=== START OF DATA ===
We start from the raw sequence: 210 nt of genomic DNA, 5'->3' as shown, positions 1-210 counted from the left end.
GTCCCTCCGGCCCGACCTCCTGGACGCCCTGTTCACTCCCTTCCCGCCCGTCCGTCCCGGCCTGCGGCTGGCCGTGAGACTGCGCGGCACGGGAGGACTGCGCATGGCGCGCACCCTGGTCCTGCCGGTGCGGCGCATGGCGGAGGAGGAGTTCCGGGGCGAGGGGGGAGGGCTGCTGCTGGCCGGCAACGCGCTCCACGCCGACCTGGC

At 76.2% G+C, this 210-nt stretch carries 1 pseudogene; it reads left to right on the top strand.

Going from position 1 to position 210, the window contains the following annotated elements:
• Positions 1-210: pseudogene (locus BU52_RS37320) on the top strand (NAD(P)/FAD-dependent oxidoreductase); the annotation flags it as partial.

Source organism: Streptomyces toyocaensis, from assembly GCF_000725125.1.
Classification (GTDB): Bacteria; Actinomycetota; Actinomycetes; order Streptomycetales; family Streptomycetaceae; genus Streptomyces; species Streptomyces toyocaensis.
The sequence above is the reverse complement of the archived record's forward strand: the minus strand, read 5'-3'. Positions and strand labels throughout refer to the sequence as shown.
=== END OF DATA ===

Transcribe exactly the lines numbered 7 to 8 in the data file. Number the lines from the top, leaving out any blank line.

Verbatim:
Classification (GTDB): Bacteria; Actinomycetota; Actinomycetes; order Streptomycetales; family Streptomycetaceae; genus Streptomyces; species Streptomyces toyocaensis.
The sequence above is the reverse complement of the archived record's forward strand: the minus strand, read 5'-3'. Positions and strand labels throughout refer to the sequence as shown.